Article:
SINGAPORE Inc is stirring, with companies from real estate to engineering becoming bolder in their hunt for acquisitions abroad.
Companies in the city-state announced around US$91 billion of overseas deals this year through September, more than double the US$41.9 billion of transactions for the same period of 2017, data compiled by Bloomberg show. Temasek Holdings and GIC still loom large, but increasingly others are inking their biggest-ever transactions to put Singapore on the world stage.
The flurry of activity shows a new determination by firms to adopt a more aggressive stance amid an escalating trade war between China - one of Singapore's closest neighbours - and the US. An economy that's forecast to expand next year at the slowest pace since 2016 is also putting pressure on companies to look further afield for growth.
"We're certainly seeing a desire among Singapore Inc companies to globalise," said David Biller, Citigroup Inc's head of South-east Asia corporate and investment banking. "Many of the next-generation leadership teams in these organisations are helmed by executives with multinational experience and they bring a focus on cross-border growth."
Citigroup is advising Singapore Technologies Engineering Ltd on a US$630 million deal - the company's biggest - to buy an aircraft engine components group from General Electric Co. CapitaLand Ltd is in the process of acquiring a portfolio of multifamily properties in the US for US$835 million in what is its largest overseas transaction since 2010, while Singapore Press Holdings, owner of The Business Times newspaper, last month purchased some student accommodation in the UK for S$321 million, its biggest foray abroad.
It's not only the total value of deals that's increasing. Singapore firms were involved in 468 transactions as buyer of foreign companies this year through September, an increase of 7.8 per cent from the same period of 2017. Globally, M&A activity rose 2 per cent.
"Achieving organic growth in a relatively small market like Singapore is difficult, and building capabilities and scale will be increasingly important for corporates to stay relevant globally," said Pankaj Goel, the co-head of South-east Asia investment banking and capital markets at Credit Suisse Group AG.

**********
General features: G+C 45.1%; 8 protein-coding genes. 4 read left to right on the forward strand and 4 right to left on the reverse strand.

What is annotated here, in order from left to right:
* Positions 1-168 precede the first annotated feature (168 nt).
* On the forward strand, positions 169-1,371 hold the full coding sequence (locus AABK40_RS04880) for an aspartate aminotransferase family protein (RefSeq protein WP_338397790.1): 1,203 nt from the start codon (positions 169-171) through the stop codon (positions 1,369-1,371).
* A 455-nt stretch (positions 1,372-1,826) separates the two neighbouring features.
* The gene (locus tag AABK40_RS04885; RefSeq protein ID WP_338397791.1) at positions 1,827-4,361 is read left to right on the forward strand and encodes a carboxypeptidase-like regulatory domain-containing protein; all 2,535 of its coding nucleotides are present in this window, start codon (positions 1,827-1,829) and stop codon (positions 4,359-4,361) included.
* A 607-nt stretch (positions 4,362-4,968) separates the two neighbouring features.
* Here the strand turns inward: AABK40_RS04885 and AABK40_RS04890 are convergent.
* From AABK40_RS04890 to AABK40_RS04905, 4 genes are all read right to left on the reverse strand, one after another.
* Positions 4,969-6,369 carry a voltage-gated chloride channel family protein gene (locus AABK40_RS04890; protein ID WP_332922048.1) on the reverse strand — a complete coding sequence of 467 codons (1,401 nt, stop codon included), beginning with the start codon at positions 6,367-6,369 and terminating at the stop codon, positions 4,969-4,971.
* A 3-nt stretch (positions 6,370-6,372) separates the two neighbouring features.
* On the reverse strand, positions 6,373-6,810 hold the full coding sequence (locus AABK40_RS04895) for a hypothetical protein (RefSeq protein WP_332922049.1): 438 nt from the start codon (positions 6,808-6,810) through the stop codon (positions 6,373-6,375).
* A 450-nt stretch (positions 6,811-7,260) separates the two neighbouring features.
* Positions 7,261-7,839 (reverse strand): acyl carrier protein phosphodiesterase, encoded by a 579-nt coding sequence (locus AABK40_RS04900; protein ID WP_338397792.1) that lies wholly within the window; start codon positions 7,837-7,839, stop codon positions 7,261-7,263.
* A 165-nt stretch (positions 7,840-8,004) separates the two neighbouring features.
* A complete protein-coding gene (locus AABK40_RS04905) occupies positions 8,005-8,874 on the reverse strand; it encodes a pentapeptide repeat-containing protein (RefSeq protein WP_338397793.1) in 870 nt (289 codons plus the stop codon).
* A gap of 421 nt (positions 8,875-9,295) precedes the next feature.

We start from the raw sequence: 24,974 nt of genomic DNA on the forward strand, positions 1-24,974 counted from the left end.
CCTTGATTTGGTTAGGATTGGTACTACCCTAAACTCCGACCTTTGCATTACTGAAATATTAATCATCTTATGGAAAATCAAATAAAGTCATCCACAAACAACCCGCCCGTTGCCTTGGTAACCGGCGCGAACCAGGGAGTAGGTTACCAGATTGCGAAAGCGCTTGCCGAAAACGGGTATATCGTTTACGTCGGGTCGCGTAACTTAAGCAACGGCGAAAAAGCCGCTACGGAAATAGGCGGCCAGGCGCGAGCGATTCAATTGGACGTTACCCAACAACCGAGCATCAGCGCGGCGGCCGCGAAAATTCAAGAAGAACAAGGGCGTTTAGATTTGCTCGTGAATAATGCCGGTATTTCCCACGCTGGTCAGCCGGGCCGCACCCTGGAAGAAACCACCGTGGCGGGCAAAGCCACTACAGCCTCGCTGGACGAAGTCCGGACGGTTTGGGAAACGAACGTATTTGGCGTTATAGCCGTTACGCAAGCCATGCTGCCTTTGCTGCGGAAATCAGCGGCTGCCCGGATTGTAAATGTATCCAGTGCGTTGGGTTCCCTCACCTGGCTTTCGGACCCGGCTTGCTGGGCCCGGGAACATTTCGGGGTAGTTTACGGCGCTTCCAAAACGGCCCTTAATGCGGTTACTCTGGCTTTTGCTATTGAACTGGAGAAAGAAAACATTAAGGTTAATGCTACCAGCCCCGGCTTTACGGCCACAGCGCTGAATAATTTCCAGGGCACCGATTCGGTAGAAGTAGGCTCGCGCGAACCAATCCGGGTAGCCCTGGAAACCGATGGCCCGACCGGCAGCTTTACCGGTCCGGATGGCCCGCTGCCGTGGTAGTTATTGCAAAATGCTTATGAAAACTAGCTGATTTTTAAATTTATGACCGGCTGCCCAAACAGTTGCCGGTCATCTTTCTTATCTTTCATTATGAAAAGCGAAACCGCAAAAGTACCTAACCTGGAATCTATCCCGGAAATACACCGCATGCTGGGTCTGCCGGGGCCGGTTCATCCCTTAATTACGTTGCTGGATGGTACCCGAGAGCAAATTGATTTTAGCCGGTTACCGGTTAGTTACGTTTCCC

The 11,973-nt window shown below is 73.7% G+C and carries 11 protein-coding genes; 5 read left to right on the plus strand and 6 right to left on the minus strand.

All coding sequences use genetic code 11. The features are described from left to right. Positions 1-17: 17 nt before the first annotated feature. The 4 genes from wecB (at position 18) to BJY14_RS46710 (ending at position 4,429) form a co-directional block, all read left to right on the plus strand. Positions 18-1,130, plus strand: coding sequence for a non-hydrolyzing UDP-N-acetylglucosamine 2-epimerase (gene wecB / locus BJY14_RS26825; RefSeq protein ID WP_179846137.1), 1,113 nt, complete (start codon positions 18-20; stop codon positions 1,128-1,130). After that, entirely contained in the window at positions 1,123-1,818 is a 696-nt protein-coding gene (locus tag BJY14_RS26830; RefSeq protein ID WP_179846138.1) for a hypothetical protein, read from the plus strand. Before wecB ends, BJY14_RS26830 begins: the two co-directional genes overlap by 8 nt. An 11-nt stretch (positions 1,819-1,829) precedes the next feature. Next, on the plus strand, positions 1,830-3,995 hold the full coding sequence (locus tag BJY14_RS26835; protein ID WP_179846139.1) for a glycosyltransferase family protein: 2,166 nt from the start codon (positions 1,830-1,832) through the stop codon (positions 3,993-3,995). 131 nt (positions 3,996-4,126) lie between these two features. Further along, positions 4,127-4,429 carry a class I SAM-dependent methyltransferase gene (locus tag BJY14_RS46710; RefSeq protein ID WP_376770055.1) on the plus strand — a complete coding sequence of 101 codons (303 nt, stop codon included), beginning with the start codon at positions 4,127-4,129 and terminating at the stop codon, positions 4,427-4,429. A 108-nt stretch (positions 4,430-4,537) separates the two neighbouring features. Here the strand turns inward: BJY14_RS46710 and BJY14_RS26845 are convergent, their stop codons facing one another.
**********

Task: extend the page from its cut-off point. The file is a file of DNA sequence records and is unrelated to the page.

China, and the expansion opportunities it presents, is proving a strong lure, according to Oriano Lizza, a sales trader at CMC Markets.
"Many Chinese companies have too much leverage and are selling off assets to strengthen their balance sheet," Mr Lizza said. "Being familiar with the region, Singapore companies are coming in and many do cut-price offers." Firms from Singapore have been involved in 68 acquisitions of Chinese companies so far this year. The volume of transactions jumped from US$3.8 billion the same period of 2017 to US$19.5 billion, Bloomberg-compiled data show.
By far the biggest investment in a Chinese company that involved a Singapore one was the US$14 billion capital injection in Jack Ma's Ant Financial. The financing, announced in June, included a US dollar tranche part-backed by Temasek and GIC.
Temasek's other major transaction was its three billion-euro (S$4.8 billion) injection to help Bayer AG finance its planned takeover of US competitor Monsanto Co. GIC was also involved in Blackstone Group LP's acquisition of a majority stake in Thomson Reuters Corp's financial and risk unit.
"The Singapore government has been encouraging companies for years to expand abroad to develop the country's profile," said CMC's Mr Lizza. "GIC and Temasek have been at the forefront of it." Temasek spokesman Stephen Forshaw said the group's portfolio companies were independently managed and "Temasek doesn't direct their business decisions".
"Of course, over many years, some of these companies have grown organically into regional and global businesses, and in cases, acquisitions have naturally followed," he said.
With the driving force behind overseas acquisitions showing no sign of letting up, Singapore Inc will continue its offshore push, according to JPMorgan Chase & Co.'s head of M&A for South-east Asia, Tay Ee Ching.
Firms are looking to acquire "new technologies, new sources of growth", she said.
"The trend should continue as they become more experienced in competing for assets abroad." BLOOMBERG